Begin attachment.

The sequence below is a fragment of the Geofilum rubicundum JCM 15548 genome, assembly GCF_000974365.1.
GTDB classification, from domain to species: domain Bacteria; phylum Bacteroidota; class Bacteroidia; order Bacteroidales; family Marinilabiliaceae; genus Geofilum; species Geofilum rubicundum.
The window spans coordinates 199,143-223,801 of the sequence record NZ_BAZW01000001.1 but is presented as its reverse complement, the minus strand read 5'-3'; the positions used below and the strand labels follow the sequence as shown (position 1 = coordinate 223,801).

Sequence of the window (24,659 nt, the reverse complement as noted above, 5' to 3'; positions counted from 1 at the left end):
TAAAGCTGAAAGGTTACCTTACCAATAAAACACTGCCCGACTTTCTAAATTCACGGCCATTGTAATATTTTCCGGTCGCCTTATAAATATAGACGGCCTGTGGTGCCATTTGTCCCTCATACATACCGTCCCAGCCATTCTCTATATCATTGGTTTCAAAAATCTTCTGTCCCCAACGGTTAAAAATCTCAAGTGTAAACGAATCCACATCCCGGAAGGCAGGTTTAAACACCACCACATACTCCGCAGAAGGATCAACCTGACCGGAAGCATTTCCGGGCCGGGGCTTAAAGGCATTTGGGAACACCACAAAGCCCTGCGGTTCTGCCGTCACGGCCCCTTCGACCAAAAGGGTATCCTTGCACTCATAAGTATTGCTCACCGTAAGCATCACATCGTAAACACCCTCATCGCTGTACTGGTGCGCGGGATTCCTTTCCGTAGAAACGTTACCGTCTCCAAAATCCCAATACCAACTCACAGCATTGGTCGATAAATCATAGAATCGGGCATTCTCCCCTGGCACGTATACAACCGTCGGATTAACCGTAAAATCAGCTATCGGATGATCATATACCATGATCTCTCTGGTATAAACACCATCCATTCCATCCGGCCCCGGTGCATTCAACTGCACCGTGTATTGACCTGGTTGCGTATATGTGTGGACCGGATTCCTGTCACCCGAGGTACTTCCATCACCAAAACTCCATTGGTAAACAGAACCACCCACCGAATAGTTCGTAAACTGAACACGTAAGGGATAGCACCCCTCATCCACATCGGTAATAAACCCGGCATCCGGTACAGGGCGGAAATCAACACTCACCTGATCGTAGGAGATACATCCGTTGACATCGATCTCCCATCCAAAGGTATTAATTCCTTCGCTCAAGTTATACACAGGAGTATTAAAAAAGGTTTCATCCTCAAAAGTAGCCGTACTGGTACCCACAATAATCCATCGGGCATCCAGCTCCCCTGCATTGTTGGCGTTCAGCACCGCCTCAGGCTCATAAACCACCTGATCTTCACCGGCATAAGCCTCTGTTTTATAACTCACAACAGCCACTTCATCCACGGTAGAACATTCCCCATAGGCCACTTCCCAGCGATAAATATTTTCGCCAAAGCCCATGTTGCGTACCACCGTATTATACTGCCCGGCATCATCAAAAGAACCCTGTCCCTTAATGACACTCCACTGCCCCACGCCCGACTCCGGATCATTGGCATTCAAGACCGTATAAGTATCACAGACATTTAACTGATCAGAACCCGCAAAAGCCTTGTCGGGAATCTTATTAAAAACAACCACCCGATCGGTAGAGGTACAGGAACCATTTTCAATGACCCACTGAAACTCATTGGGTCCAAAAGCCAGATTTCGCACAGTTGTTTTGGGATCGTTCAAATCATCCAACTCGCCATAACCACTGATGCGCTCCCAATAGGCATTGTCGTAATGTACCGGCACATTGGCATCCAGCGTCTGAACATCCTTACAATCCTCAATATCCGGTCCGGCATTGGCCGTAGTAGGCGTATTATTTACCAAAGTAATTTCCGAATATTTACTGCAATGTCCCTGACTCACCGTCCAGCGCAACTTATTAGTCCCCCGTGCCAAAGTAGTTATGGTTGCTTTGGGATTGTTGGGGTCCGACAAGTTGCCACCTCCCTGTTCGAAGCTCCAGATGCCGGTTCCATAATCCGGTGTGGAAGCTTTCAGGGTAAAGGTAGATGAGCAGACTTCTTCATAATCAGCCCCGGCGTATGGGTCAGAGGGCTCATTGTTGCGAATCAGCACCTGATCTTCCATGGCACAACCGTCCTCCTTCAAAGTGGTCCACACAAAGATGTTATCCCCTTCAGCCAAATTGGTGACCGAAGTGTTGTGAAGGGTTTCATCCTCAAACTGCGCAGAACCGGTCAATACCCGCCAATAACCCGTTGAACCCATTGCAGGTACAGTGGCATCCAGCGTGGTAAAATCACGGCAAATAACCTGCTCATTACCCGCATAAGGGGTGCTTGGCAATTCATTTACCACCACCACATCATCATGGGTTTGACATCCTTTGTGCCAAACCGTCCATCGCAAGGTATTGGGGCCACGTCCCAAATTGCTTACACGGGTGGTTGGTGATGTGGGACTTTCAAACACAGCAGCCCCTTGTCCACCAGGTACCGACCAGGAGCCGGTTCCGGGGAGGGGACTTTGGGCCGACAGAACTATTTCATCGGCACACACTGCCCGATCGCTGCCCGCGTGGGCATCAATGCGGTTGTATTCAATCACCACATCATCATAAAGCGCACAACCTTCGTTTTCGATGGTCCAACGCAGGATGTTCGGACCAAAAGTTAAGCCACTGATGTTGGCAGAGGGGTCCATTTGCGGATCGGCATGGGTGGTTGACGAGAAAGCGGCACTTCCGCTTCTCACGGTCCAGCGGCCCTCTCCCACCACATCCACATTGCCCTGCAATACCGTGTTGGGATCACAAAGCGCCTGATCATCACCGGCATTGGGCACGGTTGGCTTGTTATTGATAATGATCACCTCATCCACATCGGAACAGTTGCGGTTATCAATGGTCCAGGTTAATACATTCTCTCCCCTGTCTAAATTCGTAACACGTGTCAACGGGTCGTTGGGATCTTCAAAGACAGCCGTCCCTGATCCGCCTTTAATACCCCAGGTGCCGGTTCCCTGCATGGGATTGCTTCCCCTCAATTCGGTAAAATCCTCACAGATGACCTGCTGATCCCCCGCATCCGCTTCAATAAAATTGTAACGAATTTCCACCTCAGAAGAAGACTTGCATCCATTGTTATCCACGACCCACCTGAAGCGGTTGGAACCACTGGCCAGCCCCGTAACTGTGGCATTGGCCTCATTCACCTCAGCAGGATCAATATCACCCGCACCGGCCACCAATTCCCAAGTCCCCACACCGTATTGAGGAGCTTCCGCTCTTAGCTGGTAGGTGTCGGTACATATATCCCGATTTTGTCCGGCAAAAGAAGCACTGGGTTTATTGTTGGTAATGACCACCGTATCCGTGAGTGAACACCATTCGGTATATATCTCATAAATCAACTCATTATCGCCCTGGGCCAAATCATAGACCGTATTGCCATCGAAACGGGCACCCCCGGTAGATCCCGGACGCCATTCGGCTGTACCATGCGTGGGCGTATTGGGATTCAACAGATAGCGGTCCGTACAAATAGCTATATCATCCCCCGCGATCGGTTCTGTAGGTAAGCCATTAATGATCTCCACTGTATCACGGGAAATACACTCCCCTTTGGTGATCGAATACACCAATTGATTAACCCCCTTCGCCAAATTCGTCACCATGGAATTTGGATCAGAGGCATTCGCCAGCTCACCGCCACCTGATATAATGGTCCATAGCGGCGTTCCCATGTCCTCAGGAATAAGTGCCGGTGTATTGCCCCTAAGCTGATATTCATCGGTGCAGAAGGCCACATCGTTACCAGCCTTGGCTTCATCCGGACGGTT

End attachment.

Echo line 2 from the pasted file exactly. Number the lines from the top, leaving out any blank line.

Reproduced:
GTDB classification, from domain to species: domain Bacteria; phylum Bacteroidota; class Bacteroidia; order Bacteroidales; family Marinilabiliaceae; genus Geofilum; species Geofilum rubicundum.